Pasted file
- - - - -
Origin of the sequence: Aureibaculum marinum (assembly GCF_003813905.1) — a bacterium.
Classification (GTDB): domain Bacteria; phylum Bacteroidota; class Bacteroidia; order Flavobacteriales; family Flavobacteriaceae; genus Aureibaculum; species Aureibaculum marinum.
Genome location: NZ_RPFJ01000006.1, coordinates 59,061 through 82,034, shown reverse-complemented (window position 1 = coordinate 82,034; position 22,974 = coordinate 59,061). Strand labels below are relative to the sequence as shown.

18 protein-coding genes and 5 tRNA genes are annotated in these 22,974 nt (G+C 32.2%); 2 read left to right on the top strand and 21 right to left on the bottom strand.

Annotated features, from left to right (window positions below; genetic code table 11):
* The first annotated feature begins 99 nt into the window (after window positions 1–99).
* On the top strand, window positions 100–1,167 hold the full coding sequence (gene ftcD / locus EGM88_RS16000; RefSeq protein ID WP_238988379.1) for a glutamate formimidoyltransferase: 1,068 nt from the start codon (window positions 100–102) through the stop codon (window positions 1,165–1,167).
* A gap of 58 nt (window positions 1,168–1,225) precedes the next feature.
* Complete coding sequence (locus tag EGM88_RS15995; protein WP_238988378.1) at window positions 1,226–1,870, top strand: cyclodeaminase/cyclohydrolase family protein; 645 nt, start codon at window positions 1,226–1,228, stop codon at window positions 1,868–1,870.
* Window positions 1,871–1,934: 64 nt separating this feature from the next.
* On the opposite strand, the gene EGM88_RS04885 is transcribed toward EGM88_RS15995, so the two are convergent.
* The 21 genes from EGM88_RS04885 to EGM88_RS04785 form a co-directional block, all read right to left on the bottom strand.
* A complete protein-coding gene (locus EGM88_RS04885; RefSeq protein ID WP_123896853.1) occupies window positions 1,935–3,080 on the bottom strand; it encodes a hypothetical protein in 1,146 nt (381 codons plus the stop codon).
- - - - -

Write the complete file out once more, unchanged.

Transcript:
Origin of the sequence: Aureibaculum marinum (assembly GCF_003813905.1) — a bacterium.
Classification (GTDB): domain Bacteria; phylum Bacteroidota; class Bacteroidia; order Flavobacteriales; family Flavobacteriaceae; genus Aureibaculum; species Aureibaculum marinum.
Genome location: NZ_RPFJ01000006.1, coordinates 59,061 through 82,034, shown reverse-complemented (window position 1 = coordinate 82,034; position 22,974 = coordinate 59,061). Strand labels below are relative to the sequence as shown.

18 protein-coding genes and 5 tRNA genes are annotated in these 22,974 nt (G+C 32.2%); 2 read left to right on the top strand and 21 right to left on the bottom strand.

Annotated features, from left to right (window positions below; genetic code table 11):
* The first annotated feature begins 99 nt into the window (after window positions 1–99).
* On the top strand, window positions 100–1,167 hold the full coding sequence (gene ftcD / locus EGM88_RS16000; RefSeq protein ID WP_238988379.1) for a glutamate formimidoyltransferase: 1,068 nt from the start codon (window positions 100–102) through the stop codon (window positions 1,165–1,167).
* A gap of 58 nt (window positions 1,168–1,225) precedes the next feature.
* Complete coding sequence (locus tag EGM88_RS15995; protein WP_238988378.1) at window positions 1,226–1,870, top strand: cyclodeaminase/cyclohydrolase family protein; 645 nt, start codon at window positions 1,226–1,228, stop codon at window positions 1,868–1,870.
* Window positions 1,871–1,934: 64 nt separating this feature from the next.
* On the opposite strand, the gene EGM88_RS04885 is transcribed toward EGM88_RS15995, so the two are convergent.
* The 21 genes from EGM88_RS04885 to EGM88_RS04785 form a co-directional block, all read right to left on the bottom strand.
* A complete protein-coding gene (locus EGM88_RS04885; RefSeq protein ID WP_123896853.1) occupies window positions 1,935–3,080 on the bottom strand; it encodes a hypothetical protein in 1,146 nt (381 codons plus the stop codon).